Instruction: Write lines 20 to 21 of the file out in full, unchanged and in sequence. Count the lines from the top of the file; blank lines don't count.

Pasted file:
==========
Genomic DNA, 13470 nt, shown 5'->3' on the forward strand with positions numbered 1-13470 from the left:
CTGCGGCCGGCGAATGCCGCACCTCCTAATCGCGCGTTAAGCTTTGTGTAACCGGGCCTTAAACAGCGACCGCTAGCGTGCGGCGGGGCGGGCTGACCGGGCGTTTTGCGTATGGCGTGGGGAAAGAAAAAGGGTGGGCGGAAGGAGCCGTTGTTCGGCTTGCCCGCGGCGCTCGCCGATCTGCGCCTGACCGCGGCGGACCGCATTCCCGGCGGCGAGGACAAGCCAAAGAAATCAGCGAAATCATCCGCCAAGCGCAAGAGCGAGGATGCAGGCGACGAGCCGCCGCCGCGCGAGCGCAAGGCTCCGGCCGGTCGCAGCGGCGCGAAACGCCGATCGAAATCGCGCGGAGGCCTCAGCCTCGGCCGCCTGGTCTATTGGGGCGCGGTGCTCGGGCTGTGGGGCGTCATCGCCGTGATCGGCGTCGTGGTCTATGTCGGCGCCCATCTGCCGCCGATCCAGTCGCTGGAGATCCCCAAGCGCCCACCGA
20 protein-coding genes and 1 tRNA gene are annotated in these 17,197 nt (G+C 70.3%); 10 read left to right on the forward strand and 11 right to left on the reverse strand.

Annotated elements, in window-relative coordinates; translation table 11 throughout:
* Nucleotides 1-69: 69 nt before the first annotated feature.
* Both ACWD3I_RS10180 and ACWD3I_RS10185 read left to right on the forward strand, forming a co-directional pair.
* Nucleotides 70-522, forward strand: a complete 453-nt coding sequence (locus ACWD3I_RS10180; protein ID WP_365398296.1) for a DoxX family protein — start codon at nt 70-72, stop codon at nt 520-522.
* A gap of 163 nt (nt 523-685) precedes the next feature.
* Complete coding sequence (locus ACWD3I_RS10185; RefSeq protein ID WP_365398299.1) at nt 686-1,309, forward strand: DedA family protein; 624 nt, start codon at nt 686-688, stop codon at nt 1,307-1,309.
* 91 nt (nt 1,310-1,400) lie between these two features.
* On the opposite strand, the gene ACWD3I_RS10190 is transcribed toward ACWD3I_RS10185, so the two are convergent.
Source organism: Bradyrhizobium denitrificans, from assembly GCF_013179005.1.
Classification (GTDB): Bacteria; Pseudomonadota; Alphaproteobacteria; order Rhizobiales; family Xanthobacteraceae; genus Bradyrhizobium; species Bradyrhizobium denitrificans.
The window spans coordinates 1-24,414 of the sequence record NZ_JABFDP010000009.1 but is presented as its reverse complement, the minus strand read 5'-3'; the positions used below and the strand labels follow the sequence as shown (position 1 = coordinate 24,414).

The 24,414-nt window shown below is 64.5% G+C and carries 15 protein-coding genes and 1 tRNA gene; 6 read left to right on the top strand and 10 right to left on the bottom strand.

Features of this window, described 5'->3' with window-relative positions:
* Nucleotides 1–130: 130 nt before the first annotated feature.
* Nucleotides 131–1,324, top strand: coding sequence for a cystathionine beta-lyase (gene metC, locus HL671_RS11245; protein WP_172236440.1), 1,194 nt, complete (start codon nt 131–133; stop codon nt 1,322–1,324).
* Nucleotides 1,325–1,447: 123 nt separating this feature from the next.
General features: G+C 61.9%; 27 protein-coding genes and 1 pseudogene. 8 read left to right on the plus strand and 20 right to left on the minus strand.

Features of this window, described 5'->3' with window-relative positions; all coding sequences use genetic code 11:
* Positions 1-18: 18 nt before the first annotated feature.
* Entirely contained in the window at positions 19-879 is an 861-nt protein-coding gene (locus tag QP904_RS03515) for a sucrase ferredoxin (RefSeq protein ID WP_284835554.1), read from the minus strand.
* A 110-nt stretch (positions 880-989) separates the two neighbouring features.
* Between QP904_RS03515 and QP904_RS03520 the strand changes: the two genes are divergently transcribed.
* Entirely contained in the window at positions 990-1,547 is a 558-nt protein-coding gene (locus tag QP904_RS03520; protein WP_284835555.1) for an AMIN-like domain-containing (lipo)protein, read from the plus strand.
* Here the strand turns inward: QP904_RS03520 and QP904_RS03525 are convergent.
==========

General features: G+C 61.9%; 27 protein-coding genes and 1 pseudogene. 8 read left to right on the plus strand and 20 right to left on the minus strand.

Features of this window, described 5'->3' with window-relative positions; all coding sequences use genetic code 11: